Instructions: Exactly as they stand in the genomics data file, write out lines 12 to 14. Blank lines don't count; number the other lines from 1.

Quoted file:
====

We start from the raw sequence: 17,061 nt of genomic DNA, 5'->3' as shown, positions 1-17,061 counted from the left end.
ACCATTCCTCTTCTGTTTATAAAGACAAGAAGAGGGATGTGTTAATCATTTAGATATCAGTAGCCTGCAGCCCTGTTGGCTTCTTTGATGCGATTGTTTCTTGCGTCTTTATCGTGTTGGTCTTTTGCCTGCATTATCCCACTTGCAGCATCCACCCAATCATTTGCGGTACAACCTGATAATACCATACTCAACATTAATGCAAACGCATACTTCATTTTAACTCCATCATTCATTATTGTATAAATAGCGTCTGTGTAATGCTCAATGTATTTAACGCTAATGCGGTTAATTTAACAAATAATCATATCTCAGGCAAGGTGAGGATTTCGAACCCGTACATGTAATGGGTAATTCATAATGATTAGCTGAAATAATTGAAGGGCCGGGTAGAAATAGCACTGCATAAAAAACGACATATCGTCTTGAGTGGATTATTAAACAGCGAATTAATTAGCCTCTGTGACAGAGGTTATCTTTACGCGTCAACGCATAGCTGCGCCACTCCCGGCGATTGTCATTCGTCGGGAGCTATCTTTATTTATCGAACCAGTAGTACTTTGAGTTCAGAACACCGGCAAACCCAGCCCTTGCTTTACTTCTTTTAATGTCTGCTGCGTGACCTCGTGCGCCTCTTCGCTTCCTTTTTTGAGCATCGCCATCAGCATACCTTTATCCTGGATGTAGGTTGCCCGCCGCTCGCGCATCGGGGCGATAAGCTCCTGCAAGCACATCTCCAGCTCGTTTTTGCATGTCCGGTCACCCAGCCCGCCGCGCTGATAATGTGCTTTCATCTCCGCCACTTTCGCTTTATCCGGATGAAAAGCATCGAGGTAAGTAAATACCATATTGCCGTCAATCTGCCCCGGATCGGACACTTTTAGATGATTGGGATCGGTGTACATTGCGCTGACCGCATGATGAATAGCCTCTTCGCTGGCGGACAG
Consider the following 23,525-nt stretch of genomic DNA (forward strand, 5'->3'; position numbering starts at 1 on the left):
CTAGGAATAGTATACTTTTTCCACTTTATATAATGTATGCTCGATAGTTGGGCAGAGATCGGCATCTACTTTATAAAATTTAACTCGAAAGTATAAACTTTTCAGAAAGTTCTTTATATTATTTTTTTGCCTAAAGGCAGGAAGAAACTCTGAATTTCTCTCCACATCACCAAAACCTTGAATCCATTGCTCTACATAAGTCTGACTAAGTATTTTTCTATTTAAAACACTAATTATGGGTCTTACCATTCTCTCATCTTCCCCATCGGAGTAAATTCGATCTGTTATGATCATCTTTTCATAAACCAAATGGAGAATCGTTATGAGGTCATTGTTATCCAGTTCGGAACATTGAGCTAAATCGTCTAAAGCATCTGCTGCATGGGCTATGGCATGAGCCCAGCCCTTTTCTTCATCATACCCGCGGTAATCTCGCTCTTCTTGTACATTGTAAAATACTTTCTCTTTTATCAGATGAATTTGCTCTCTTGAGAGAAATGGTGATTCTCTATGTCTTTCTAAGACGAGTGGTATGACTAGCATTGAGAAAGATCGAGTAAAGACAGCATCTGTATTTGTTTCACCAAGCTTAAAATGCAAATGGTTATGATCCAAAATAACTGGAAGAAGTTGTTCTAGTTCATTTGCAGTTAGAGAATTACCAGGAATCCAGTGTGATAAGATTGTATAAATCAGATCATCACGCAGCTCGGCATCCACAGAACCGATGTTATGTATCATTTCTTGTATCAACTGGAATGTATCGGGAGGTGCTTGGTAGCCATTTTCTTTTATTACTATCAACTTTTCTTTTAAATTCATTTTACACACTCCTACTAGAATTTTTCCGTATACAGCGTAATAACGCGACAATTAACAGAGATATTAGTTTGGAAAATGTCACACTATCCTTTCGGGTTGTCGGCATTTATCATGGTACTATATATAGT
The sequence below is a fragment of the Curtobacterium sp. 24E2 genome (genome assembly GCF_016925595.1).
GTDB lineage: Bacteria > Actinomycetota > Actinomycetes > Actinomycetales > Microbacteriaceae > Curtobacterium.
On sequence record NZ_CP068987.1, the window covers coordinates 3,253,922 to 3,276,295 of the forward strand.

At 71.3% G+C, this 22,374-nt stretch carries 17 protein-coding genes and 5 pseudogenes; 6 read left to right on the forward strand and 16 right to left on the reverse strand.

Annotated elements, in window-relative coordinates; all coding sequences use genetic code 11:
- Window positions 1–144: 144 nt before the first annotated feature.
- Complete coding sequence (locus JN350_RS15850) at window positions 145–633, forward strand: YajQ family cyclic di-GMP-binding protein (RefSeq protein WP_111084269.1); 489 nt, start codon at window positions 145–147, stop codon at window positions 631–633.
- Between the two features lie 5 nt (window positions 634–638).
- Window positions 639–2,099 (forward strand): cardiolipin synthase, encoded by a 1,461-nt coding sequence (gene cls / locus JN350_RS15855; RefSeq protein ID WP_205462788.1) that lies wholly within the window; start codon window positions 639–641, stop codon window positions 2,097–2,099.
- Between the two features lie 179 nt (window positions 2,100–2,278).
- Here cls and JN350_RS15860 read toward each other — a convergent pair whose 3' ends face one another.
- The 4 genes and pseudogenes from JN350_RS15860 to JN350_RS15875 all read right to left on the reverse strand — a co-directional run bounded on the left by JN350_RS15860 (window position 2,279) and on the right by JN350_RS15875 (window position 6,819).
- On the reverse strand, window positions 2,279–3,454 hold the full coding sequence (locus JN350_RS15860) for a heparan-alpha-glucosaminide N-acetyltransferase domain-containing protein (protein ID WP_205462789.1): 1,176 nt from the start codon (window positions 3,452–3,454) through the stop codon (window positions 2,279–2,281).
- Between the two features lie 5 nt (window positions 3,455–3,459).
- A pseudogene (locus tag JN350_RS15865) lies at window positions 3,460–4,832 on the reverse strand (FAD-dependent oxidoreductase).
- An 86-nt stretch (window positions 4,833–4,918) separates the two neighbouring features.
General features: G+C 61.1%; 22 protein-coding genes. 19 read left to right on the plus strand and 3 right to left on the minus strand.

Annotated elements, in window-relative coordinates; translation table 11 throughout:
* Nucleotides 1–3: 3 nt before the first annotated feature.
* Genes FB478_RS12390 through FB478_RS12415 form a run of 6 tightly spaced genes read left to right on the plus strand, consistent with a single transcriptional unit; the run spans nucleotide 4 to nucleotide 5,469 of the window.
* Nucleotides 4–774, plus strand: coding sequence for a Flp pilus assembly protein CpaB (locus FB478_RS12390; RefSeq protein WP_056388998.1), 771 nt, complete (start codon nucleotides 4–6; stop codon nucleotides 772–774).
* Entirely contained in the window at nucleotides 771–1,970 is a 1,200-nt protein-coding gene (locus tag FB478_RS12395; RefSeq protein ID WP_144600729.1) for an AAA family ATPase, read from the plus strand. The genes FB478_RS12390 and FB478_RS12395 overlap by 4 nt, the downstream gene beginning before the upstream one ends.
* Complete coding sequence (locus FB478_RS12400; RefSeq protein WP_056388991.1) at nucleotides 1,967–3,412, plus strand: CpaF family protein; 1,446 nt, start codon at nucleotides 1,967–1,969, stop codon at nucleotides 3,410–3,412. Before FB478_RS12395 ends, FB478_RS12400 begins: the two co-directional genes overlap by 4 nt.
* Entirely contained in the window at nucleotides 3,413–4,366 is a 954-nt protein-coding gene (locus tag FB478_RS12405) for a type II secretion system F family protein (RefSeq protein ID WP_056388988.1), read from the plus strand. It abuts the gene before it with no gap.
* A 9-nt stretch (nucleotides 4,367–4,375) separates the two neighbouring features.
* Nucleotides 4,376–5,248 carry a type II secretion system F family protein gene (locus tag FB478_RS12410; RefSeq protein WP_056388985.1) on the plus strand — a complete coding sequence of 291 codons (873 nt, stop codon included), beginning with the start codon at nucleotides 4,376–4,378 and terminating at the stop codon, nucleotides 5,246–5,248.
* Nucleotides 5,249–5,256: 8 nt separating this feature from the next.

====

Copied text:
- Between the two features lie 5 nt (window positions 634–638).
- Window positions 639–2,099 (forward strand): cardiolipin synthase, encoded by a 1,461-nt coding sequence (gene cls / locus JN350_RS15855; RefSeq protein ID WP_205462788.1) that lies wholly within the window; start codon window positions 639–641, stop codon window positions 2,097–2,099.
- Between the two features lie 179 nt (window positions 2,100–2,278).